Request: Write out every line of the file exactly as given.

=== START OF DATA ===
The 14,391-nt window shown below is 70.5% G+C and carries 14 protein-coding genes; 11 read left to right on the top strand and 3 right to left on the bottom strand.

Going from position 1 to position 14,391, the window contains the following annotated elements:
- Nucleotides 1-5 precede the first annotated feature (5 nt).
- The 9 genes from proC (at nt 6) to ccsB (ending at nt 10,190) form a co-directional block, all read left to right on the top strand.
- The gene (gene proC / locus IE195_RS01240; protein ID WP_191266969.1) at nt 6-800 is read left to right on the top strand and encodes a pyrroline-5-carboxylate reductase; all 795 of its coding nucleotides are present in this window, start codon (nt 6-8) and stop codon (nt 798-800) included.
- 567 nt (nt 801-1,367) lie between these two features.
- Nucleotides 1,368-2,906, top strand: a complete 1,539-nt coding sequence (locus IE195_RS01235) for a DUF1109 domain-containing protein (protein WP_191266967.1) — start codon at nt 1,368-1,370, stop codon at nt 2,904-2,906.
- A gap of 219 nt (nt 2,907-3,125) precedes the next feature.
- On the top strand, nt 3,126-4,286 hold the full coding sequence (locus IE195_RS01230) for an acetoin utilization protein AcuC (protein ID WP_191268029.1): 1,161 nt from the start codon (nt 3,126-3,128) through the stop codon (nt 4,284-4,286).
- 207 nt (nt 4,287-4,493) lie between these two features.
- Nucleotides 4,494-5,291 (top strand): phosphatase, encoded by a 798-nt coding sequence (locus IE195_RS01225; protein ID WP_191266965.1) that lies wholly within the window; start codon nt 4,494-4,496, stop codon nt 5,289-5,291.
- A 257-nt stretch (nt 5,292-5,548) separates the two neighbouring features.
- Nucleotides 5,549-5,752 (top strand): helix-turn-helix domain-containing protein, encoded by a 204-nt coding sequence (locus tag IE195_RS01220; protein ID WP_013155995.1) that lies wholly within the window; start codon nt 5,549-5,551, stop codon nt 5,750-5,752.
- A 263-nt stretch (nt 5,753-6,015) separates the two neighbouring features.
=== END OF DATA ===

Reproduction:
The 14,391-nt window shown below is 70.5% G+C and carries 14 protein-coding genes; 11 read left to right on the top strand and 3 right to left on the bottom strand.

Going from position 1 to position 14,391, the window contains the following annotated elements:
- Nucleotides 1-5 precede the first annotated feature (5 nt).
- The 9 genes from proC (at nt 6) to ccsB (ending at nt 10,190) form a co-directional block, all read left to right on the top strand.
- The gene (gene proC / locus IE195_RS01240; protein ID WP_191266969.1) at nt 6-800 is read left to right on the top strand and encodes a pyrroline-5-carboxylate reductase; all 795 of its coding nucleotides are present in this window, start codon (nt 6-8) and stop codon (nt 798-800) included.
- 567 nt (nt 801-1,367) lie between these two features.
- Nucleotides 1,368-2,906, top strand: a complete 1,539-nt coding sequence (locus IE195_RS01235) for a DUF1109 domain-containing protein (protein WP_191266967.1) — start codon at nt 1,368-1,370, stop codon at nt 2,904-2,906.
- A gap of 219 nt (nt 2,907-3,125) precedes the next feature.
- On the top strand, nt 3,126-4,286 hold the full coding sequence (locus IE195_RS01230) for an acetoin utilization protein AcuC (protein ID WP_191268029.1): 1,161 nt from the start codon (nt 3,126-3,128) through the stop codon (nt 4,284-4,286).
- 207 nt (nt 4,287-4,493) lie between these two features.
- Nucleotides 4,494-5,291 (top strand): phosphatase, encoded by a 798-nt coding sequence (locus IE195_RS01225; protein ID WP_191266965.1) that lies wholly within the window; start codon nt 4,494-4,496, stop codon nt 5,289-5,291.
- A 257-nt stretch (nt 5,292-5,548) separates the two neighbouring features.
- Nucleotides 5,549-5,752 (top strand): helix-turn-helix domain-containing protein, encoded by a 204-nt coding sequence (locus tag IE195_RS01220; protein ID WP_013155995.1) that lies wholly within the window; start codon nt 5,549-5,551, stop codon nt 5,750-5,752.
- A 263-nt stretch (nt 5,753-6,015) separates the two neighbouring features.